Punch Marked Coins
The Indus valley civilization of Mohenjo-Daro and Harappa dates back between 2500 BC and 1750 BC. There, however, is no consensus on whether the seals excavated from the sites were in fact coins.
Seals of Mohenjo-Daro
The first documented coinage is deemed to start with 'Punch Marked' coins issued between the 7th-6th century BC and 1st century AD. These coins are called 'punch-marked' coins because of their manufacturing technique. Mostly made of silver, these bear symbols, each of which was punched on the coin with a separate punch.
Issued initially by merchant Guilds and later by States, the coins represented a trade currency belonging to a period of intensive trade activity and urban development. They are broadly classified into two periods: the first period (attributed to the Janapadas or small local states) and the second period (attributed to the Imperial Mauryan period). The motifs found on these coins were mostly drawn from nature like the sun, various animal motifs, trees, hills etc. and some were geometrical symbols.
Dating of regular dynastic coin issues is controversial. The earliest of these coins relate to those of the Indo-Greeks, the Saka-Pahlavas and the Kushans. These coins are generally placed between the 2nd century BC and 2nd century AD. Hellenistic traditions characterize the silver coins of the Indo-Greeks, with Greek gods and goddesses figuring prominently, apart from the portraits of the issuers.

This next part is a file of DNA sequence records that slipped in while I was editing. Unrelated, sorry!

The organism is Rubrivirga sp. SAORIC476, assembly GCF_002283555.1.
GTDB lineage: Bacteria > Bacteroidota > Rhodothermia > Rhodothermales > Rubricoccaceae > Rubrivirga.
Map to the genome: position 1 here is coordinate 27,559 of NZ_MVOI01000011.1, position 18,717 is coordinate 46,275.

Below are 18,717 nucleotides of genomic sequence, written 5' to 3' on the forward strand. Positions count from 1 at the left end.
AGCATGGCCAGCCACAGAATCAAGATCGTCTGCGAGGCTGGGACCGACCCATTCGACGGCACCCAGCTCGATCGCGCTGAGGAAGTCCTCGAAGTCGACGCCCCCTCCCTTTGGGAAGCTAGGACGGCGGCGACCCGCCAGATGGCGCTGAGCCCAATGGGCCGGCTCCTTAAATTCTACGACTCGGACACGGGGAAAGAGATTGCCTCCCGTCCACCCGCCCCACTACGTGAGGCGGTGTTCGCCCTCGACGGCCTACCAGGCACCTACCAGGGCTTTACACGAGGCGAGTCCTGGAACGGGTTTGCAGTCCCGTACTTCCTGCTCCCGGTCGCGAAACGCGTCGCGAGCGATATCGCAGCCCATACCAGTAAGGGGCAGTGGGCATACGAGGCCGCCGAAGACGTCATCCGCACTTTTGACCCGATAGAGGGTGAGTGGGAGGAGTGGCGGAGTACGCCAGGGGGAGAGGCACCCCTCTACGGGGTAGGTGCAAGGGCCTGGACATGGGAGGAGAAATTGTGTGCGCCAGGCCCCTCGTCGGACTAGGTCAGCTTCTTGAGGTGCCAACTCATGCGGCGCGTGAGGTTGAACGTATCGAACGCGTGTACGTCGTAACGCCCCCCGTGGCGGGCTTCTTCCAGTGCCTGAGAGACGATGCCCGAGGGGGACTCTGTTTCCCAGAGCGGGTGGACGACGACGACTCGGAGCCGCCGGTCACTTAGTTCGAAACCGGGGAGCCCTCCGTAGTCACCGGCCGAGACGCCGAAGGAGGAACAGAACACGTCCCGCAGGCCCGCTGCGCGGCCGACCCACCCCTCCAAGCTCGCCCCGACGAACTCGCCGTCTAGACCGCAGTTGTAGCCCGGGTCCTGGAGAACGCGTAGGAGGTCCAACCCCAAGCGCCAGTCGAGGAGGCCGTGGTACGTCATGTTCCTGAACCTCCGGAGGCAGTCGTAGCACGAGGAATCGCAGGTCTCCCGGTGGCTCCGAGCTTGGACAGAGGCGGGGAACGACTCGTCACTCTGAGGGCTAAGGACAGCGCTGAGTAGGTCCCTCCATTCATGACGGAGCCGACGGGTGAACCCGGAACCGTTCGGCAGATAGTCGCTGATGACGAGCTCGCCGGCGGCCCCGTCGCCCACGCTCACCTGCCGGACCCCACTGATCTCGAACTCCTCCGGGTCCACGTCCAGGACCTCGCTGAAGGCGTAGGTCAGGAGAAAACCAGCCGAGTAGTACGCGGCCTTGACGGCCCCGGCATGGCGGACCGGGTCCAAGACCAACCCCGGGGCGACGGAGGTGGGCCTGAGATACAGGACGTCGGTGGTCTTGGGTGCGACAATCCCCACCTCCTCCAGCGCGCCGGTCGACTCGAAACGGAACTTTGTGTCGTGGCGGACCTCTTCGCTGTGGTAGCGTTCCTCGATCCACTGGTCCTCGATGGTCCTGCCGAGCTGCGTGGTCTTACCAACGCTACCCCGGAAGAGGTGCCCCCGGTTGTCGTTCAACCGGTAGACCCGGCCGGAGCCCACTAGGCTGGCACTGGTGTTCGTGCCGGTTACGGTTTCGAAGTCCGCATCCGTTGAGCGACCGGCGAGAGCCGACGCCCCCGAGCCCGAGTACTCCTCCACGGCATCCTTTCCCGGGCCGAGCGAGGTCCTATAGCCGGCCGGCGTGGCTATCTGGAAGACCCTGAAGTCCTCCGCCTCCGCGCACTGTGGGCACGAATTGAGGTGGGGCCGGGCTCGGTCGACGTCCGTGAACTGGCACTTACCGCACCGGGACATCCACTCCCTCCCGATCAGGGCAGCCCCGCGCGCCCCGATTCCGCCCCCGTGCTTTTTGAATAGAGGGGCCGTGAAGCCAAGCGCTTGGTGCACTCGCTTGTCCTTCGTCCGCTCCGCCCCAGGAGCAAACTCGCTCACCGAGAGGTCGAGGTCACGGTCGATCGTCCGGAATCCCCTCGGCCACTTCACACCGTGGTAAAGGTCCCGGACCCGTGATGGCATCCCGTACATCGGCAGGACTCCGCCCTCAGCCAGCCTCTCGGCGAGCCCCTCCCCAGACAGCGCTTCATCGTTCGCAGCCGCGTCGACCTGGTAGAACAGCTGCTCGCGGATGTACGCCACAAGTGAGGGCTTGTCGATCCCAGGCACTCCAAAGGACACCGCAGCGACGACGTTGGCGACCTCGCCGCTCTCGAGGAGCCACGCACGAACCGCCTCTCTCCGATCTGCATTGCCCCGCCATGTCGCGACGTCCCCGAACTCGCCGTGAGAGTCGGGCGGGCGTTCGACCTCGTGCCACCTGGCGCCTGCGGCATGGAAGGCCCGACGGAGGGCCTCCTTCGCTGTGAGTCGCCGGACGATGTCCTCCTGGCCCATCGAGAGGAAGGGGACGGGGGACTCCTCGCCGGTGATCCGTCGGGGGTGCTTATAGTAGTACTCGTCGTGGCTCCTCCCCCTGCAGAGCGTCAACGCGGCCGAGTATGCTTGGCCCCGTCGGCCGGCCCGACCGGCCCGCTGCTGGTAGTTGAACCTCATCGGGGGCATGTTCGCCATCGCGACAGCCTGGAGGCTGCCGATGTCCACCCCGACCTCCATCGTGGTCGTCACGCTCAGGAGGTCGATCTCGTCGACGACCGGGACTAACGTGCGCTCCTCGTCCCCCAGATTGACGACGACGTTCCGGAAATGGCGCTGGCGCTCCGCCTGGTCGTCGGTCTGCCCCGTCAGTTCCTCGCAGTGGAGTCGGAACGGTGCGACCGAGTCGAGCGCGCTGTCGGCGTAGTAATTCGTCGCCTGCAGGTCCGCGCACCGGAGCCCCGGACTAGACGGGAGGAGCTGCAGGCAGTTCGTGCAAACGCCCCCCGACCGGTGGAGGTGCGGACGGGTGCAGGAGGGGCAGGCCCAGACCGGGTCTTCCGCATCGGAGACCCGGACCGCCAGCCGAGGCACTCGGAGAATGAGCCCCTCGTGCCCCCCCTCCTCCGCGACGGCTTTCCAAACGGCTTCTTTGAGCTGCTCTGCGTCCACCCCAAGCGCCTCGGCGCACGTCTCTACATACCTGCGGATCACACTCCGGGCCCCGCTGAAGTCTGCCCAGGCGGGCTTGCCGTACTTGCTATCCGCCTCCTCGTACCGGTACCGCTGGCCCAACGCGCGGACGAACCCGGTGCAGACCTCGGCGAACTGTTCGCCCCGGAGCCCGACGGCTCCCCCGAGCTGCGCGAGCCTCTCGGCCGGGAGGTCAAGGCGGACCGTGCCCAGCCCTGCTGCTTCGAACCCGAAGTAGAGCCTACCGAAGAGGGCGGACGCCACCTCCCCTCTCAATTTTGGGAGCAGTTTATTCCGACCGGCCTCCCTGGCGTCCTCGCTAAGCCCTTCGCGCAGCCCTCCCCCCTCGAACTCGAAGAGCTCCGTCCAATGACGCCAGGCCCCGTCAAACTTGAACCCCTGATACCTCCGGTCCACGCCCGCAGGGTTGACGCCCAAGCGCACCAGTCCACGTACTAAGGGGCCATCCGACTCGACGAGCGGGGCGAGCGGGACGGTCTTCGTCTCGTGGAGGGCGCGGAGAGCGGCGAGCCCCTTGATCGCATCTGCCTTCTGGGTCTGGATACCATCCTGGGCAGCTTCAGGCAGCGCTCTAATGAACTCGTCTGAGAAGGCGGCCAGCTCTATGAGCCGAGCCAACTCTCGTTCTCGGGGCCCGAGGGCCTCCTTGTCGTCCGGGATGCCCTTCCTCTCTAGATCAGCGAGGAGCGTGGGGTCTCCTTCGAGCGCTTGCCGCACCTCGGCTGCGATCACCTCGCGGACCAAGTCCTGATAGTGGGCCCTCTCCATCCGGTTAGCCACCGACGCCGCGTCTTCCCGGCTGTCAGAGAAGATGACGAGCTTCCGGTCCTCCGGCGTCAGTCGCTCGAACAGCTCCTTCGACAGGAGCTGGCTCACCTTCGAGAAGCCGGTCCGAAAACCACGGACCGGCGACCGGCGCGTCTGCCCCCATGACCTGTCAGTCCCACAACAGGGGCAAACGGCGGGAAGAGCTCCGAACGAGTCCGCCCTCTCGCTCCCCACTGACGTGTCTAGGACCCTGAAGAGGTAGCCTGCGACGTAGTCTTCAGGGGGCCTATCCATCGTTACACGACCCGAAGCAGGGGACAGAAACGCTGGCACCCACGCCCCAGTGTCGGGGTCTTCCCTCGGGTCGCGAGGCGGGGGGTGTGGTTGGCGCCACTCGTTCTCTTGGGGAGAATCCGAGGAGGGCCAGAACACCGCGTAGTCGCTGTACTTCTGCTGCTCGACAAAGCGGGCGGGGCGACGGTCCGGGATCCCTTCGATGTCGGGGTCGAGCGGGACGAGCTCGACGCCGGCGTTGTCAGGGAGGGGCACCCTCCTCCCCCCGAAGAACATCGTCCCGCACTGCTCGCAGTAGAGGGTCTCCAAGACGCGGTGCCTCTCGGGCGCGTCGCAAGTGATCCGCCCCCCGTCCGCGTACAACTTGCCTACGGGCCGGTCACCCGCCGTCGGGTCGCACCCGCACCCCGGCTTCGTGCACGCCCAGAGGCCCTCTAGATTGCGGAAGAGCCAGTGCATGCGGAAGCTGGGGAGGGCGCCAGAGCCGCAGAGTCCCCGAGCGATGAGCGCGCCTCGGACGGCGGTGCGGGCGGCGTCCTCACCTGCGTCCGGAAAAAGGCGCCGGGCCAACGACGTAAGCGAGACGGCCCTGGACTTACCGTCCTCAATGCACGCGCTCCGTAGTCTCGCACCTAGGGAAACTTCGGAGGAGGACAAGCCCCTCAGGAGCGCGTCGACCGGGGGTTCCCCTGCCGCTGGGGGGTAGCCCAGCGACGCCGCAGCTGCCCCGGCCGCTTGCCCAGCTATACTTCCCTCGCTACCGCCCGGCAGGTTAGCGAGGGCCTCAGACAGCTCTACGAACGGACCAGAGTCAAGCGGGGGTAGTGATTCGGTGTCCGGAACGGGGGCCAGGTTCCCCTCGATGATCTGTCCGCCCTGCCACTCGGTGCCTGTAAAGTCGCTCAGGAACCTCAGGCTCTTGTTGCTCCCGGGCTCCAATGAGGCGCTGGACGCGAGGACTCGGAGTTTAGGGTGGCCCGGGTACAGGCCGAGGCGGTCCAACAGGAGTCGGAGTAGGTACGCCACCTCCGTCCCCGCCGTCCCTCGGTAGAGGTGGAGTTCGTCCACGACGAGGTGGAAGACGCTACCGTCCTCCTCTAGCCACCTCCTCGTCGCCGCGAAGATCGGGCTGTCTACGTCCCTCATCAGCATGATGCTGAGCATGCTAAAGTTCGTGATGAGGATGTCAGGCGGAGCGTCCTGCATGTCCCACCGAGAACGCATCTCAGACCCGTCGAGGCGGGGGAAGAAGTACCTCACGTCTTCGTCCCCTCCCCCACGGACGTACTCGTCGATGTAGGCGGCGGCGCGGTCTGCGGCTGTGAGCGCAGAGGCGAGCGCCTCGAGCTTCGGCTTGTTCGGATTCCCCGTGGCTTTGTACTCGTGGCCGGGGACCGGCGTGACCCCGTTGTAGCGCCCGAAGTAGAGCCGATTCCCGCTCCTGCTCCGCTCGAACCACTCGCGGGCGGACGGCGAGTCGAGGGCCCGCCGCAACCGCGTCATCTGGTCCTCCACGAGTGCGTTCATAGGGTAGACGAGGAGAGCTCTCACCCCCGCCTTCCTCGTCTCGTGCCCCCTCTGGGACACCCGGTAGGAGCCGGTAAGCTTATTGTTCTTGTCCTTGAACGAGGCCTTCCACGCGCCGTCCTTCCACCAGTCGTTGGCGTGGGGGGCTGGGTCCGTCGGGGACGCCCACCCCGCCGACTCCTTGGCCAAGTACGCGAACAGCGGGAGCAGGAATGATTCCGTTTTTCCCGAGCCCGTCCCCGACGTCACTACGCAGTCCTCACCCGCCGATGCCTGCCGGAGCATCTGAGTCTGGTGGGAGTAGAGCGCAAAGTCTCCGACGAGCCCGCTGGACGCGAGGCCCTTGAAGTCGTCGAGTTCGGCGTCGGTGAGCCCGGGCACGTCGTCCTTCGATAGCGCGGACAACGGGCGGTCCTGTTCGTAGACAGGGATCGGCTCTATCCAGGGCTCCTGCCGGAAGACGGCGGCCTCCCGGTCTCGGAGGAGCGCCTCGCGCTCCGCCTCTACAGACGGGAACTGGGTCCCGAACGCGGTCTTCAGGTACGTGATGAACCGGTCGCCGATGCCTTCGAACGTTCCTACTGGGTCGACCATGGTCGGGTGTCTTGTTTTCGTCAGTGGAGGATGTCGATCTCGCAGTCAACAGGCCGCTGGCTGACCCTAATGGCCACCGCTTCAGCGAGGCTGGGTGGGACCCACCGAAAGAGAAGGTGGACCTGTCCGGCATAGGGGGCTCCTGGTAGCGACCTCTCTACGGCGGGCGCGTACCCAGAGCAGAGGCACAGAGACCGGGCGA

These coins with their Greek legends are historically significant, as the history of the Indo-Greeks has been reconstructed almost entirely on their evidence. The Saka coinage of the Western Kshatrapas is perhaps the earliest dated coins, the dates being given in the Saka era which commences in AD 78. The Saka era represents the official calendar of the Indian Republic.
Earliest Kushan coinage is generally attributed to Vima Kadphises. The Kushan coins generally depicted iconographic forms drawn from Greek, Mesopotamian, Zorastrian and Indian mythology. Siva, Buddha and Kartikeya were the major Indian deities portrayed. Kushan gold coins influenced subsequent issues, notably those of the Guptas.
The Satavahanas were the early rulers of the region between the rivers, Godavari and the Krishna. They were also referred to as the Andhras. They soon brought under their control, both the Western-Deccan and Central India. The dates of their coming in to power are contentious and are variously put between 270 BC to 30 BC.
Their coins were predominantly of copper and lead, however, silver issues are also known. These coins carried the motifs of fauna like elephants, lions, bulls, horses, etc. often juxtaposed against motifs from nature like hills, tree, etc. The silver coins of the Satavahanas carried portraits and bilingual legends, which were inspired by the Kshatrapa types.